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Home Office admits internal failings led to refugee housing crisis

Slow decision-making in Priti Patel's department has trapped refugees in 'unsuitable' accommodation, where children's growth is being stunted

Adam Bychawski
13 May 2022, 11.11am
The average wait time for asylum claims decisions has risen five years in a row
PA Images / Alamy Stock Photo

Senior Home Office staff have admitted that slow decision-making over asylum claims has led to almost 40,000 people being trapped for months in “unsuitable” temporary accommodation.

The department’s failures have been highlighted in a new report by the independent chief inspector of borders and immigration, which is responsible for monitoring the Home Office’s performance.  

In the report, staff blamed the slow speed and poor quality of asylum decisions for exacerbating the accommodation crisis. The UK government is spending more than £4.5bn over ten years to house asylum seekers in temporary hotels. 

As of February 2022, more than 37,000 asylum seekers, including 12,000 Afghan refugees, were being housed in UK hotels, at a cost of £4.7m a day. This despite Home Office staff admitting to the inspector that hotels were unsuitable for housing refugees for long periods of time.

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Children are particularly affected by the long hotel stays, with charities reporting their development was being stunted by a lack of physical space and the food provided by the government’s contractors.

Chief inspector David Neal said: “It is crystal clear that the Home Office must speed up the asylum decision-making process to give people some certainty and move them through the system so they can get on with their lives.” 

He added that the Home Office “needs to be realistic” about its targets on moving people out of temporary accommodation.  The department initially said it would end the use of hotels by May 2021, though this deadline was later extended to March 2022, which it also missed.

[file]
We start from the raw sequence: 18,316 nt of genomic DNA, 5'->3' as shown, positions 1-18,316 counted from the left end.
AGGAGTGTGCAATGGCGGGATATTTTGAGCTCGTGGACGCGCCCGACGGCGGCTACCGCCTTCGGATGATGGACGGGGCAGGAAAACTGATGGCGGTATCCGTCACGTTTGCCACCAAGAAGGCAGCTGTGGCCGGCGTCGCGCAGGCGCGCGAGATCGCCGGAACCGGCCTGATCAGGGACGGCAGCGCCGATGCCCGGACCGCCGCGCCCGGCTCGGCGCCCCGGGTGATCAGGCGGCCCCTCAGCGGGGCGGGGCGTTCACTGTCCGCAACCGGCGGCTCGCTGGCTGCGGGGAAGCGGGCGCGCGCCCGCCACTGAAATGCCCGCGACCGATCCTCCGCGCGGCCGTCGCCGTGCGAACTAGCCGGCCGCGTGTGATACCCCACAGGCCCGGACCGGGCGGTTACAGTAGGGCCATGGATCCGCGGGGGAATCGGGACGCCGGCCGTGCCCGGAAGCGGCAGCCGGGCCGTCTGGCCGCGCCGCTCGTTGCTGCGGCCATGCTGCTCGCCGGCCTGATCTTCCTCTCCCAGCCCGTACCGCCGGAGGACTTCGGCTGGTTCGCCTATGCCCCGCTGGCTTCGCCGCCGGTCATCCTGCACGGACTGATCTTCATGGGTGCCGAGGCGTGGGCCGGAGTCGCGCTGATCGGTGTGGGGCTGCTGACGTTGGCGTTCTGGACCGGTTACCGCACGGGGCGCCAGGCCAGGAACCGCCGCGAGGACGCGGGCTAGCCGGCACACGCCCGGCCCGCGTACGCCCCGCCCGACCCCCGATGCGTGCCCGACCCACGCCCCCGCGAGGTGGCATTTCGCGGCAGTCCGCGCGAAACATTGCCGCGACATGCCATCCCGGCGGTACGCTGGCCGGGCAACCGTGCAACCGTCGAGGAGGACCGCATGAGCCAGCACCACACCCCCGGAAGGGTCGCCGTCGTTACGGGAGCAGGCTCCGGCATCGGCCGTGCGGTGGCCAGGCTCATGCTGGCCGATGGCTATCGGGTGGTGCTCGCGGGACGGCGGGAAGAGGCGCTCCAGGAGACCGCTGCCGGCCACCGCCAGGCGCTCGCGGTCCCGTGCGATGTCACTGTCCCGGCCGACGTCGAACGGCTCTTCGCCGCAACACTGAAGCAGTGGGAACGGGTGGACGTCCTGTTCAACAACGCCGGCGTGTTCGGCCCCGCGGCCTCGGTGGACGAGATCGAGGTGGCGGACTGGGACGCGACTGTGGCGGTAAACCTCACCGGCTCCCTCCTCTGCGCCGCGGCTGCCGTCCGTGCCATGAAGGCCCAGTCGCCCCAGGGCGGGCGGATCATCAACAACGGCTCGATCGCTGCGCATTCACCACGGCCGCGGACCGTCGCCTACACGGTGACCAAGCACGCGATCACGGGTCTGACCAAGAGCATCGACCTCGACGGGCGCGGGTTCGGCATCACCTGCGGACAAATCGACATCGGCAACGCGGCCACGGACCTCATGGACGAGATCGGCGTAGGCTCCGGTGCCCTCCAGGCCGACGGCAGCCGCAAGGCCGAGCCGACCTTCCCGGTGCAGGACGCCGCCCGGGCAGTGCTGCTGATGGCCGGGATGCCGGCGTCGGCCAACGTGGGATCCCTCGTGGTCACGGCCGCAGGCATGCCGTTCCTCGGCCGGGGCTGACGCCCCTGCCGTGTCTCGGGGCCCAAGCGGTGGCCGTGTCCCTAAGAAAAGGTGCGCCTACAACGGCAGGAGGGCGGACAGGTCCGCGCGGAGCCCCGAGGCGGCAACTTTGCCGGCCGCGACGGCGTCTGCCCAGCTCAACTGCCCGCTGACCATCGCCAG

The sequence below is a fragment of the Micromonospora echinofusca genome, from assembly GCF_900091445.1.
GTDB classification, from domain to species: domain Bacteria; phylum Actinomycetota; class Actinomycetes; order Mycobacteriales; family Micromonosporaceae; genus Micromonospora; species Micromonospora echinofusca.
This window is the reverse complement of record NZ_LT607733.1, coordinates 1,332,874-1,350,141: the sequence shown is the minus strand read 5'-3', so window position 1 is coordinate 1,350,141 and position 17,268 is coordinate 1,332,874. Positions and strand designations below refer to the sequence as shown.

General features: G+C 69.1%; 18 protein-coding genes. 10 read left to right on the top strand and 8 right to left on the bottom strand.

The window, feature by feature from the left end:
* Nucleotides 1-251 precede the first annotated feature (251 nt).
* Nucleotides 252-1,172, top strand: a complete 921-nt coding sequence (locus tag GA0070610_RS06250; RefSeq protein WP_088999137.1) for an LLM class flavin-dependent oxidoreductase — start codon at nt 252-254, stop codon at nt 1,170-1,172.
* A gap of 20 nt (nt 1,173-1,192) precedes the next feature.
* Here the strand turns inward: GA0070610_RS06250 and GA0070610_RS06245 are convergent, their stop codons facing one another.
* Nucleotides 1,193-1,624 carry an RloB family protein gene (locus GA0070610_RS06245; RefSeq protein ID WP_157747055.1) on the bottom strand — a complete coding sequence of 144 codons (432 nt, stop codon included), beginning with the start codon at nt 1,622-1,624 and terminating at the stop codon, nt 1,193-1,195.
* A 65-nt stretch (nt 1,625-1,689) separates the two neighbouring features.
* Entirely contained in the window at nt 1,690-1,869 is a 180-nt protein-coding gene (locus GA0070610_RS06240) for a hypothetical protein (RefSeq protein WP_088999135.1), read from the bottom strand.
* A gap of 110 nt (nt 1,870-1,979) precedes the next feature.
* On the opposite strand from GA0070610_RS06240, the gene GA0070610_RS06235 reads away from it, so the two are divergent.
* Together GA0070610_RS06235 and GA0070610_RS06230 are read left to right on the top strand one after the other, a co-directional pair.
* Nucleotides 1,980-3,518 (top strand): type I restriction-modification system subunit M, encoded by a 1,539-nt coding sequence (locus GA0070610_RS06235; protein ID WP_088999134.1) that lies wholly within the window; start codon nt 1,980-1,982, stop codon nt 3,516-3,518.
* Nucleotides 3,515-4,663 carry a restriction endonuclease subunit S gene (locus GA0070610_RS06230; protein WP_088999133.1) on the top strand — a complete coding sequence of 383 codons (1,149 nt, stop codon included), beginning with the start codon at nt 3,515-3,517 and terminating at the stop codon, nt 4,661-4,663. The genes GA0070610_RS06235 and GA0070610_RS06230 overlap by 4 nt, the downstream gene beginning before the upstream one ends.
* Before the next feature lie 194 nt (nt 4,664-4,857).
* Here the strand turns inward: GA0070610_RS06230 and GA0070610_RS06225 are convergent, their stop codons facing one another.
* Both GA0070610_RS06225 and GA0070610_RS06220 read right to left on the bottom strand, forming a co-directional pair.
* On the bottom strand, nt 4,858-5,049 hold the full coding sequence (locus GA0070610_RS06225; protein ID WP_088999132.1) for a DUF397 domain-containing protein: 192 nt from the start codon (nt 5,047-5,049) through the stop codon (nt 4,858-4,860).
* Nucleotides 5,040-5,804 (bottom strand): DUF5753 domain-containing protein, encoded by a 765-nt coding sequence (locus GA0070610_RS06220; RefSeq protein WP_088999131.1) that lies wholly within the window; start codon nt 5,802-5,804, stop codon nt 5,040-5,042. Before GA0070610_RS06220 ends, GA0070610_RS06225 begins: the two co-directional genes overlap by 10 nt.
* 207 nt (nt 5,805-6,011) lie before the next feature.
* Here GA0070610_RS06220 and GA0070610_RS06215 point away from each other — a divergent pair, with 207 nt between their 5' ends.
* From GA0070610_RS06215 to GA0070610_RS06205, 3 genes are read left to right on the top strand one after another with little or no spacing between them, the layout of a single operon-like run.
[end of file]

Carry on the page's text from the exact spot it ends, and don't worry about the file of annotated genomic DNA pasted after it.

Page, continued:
Last month, home secretary Priti Patel claimed the UK’s asylum system was broken because “criminals exploit and smuggle people into our country at huge costs to UK taxpayers”. 

Patel added that the government’s plan to send asylum seekers to Rwanda would tackle the crisis and hit out at “specialist lawyers” for contesting the policy.

But asylum legal experts said this latest report is proof of the Home Office’s internal failings.

“The asylum system is broken, but not in the way Priti Patel claims,” Alasdair Mackenzie, an immigation and asylum lawyer, told openDemocracy. “It's broken in that it increasingly fails to do its job of deciding claims fairly and swiftly, and she has presided over that.”

“Ministers have prioritised headline-grabbing measures aimed at making it harder for people to get asylum in the UK, or at deterring them from applying in the first place, whilst neglecting their most basic ministerial function of making the existing system work properly.”

Several NGOs and charities working with asylum seekers in temporary accommodation told the inspector that the bottleneck was caused by “slow decision-making”.

The Refugee Council told openDemocracy that the asylum system has been “beset with chronic delays” for years, which had led to “an enormous backlog and people living in inadequate conditions that are detrimental to their wellbeing”. 

“We are therefore unsurprised that an independent watchdog has identified this issue, the impact it has on asylum accommodation, and is calling on the government to do better,” said Judith Dennis, policy manager at the Refugee Council.

Accommodation providers told the inspector that the mental health of asylum seekers was being affected. 

One third sector organisation quoted in the report said the food provided by government contractors is so lacking in nutritional value for children that parents are being forced to use local food banks.

The inspector said that they found no evidence of any activities catered to children in temporary accommodation. 

A previous inspection of the asylum system carried out by the chief inspector last year found that there was a need for the Home Office to be “properly resourced, equipped and organised to make timely and good quality asylum decisions.”

In its response to yesterday’s report, the Home Office said it is “working to transform the asylum system, streamlining and simplifying processes to speed up decision making to increase efficiency and output, meaning that fewer people will require asylum support”.

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